After the Great Recession, he fortunately got laid off from a job near Boston that required long car rides and the associated deconditioning and back pain ensued. He was picked up to work a sweet contracting gig at Yongsang Army Garrison in downtown Seoul, Korea.
We spent the next three years working, travelling, and eating across Asia. I ran marathons and he kicked ass in cage fights in Seoul and getting a graduate degree at Oxford, we snorkelled in Thailand, explored the family sauna Jimjilbangs, pulled the girls on scooters through the gates of Kyoto, hiked and skied Korean mountains … you get the idea.
We were set. Two smart, beautiful daughters that now slept through the night, great careers that were not in the military, and an exciting life overseas!
My trips to the gym at 4:30 a.m. to train for marathons, and his self medication resulted in horrible recovery and sleep patterns. I was so dizzy I thought I had a brain tumor and ended up getting frivolous surgery for sinus infections. His back "went out" from sneezing.
When we returned to the U.S. in 2013, my symptoms faded but I had a terrifying thought: I might get dizzy again. I couldn’t go back to the doctors. I wanted sustainable, long-term freedom. But how?
I wanted wellness independence: the ability to escape vague symptoms, chronic pain, a softening midline, irritability, and insomnia.
So I tried harder. More exercise. More meds. More striving. Whatever it was that wasn't working, I just tried to do it harder.
We moved back to the surf town with the yoga vibe and chickens at the kids public school - - perfect for 6 a.m. power yoga. Crossfit in the afternoons with the whole family.
Full time and per diem physical therapy jobs. I coached other equally tired moms in crossfit at 6 am who just couldn't lose the weight.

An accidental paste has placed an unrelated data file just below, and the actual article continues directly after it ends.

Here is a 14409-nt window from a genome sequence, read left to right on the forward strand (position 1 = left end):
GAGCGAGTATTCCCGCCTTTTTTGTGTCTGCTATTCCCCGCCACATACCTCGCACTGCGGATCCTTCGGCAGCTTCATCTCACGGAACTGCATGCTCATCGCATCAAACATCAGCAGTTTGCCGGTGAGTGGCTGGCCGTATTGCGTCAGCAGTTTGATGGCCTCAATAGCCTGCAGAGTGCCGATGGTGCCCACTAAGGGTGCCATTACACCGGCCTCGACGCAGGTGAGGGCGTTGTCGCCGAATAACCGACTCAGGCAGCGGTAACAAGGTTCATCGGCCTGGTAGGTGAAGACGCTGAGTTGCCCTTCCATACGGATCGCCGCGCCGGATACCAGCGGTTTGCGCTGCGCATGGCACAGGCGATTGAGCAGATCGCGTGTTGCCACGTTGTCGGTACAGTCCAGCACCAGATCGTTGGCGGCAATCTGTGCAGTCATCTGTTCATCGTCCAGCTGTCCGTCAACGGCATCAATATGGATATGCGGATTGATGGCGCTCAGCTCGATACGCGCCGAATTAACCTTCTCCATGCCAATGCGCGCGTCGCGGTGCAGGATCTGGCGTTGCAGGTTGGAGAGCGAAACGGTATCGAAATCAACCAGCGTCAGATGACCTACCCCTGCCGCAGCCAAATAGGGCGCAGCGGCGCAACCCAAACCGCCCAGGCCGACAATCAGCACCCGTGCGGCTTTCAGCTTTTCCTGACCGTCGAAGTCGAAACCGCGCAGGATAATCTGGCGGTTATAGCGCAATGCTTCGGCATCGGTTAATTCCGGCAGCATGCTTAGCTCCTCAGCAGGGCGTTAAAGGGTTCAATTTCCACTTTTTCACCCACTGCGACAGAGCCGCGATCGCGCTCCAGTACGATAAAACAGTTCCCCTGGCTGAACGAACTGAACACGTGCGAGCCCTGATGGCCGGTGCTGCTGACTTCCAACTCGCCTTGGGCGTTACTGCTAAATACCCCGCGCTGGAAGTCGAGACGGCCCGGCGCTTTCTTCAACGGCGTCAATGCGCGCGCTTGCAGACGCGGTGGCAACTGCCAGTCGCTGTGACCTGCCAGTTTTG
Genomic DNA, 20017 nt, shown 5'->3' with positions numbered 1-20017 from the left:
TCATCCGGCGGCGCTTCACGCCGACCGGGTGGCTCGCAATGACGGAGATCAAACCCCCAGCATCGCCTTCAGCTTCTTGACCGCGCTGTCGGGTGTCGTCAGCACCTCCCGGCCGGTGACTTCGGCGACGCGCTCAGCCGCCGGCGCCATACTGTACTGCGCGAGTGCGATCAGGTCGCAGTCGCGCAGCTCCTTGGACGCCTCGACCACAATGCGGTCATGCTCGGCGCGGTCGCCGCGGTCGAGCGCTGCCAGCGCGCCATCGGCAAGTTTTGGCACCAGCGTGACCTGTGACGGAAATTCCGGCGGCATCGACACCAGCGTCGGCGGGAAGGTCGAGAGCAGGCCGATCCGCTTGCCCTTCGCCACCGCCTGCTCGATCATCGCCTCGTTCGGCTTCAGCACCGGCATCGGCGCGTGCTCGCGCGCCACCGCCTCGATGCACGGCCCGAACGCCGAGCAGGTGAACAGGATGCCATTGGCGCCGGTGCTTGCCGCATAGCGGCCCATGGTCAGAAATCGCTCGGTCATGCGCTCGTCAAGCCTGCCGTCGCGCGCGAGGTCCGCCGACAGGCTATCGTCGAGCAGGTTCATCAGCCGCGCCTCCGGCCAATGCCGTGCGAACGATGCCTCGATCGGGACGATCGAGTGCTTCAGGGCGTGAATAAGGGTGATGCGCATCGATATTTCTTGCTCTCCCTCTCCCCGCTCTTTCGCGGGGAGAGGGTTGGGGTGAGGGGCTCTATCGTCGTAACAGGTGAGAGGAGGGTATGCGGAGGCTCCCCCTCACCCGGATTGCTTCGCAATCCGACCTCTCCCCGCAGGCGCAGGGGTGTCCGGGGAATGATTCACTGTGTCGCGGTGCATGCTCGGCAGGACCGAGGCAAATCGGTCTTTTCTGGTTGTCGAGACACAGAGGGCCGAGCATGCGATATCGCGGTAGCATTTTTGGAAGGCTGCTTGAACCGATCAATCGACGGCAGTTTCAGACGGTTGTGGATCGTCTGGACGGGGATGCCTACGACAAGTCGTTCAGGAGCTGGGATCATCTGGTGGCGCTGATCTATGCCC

The sun and fun of southern California for three years was followed by a family move to a cute German village. I was hired to help American soldiers stationed there with musculoskeletal pain problems, mostly back and knee pain.
Let me be clear: I’m not a victim. I wanted freedom, but as a type A achiever, "less is more" wasn't in my vocabulary.
One thing I noticed across the board with my patients that experienced chronic pain was a lack of sleep quality and duration. It was uncanny and persistent and nobody in the medical establishment was worried about it.
I got into the profession to serve people and help them with physical pain, but I often felt ineffective and frustrated.
But on weekends we explored the slopes of the Austrian Alps, French cuisine in Paris, acretulip gardens near Amsterdam, hiking the Swiss Jungfrau, and Italian gelato. Lot's of gelato, 2 scoops a day while on vacation was our motto.
Enter Finland on one of our adventures.
My husband has family there so we thought it would be interesting. I’m embarrassed to say it, but it took me until I was 38 years old to learn how to relax. For the first time in my life I slowed down at a Finish sauna cabin and I've never felt better.
It hit me that mindbody downregulation training or “Integrated Recovery” is just as important as the up-regulating physical or mental training.
It's mindbodysoul. Bio-psycho-social in science-y words. Holistic without the bullshit.
And the physiological cornerstone is good sleep for the kids, adults, and people with or without trauma. We all have scars. But we can and must recover. Starting with sleep so we have the space to do the hard work.
Thanks to this “Integrated Recovery”, I lived with more space and freedom. I have learned how sometimes it's not what we do but rather what we don't do that changes us. I eat and workout intuitively. Exercise nourishes, doesn't punish. My head hits the pillow and I fall asleep. I take time for what really matters. The flywheel started spinning.
I made many mistakes, but over time, I've created systems. I have integrated my experience living and working around the world and connected the best of Eastern medicine, Western medicine, Neuroeconomics, fitness and nutrition research, and neuroscience to create tiny habits and use easy tools for sustainable wellness that doesn't require placebos or pills.
On this website, Escape Insomnia, I want to show you how I did this — and help you do the same. Join 4,000+ people who get free email updates.
Welcome to an online community that’s building wellness independence. I’m glad you’re here.
P.S. Download my free book, Escape Insomnia.